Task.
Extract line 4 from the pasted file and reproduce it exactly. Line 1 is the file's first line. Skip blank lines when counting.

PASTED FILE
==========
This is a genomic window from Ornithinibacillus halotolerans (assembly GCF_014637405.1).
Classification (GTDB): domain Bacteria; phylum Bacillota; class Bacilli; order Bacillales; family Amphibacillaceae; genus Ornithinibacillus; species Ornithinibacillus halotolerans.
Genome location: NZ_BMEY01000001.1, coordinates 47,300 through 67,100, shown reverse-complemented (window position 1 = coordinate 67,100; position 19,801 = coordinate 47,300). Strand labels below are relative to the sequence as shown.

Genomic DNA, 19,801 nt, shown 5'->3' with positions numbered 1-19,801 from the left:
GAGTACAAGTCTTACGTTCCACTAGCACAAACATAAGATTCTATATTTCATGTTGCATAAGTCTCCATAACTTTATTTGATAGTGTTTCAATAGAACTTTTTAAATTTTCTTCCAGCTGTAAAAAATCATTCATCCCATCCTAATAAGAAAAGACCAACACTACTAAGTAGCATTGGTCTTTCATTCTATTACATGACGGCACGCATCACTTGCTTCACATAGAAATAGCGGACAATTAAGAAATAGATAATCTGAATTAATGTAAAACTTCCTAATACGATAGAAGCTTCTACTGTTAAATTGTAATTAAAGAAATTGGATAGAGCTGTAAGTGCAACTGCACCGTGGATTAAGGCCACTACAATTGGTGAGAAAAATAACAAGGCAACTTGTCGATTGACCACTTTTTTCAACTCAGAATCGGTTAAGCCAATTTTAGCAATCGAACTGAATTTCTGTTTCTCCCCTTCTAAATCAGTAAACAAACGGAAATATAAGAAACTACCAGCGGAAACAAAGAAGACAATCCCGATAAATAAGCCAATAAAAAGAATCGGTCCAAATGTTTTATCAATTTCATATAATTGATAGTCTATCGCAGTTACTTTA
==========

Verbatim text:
Genomic DNA, 19,801 nt, shown 5'->3' with positions numbered 1-19,801 from the left: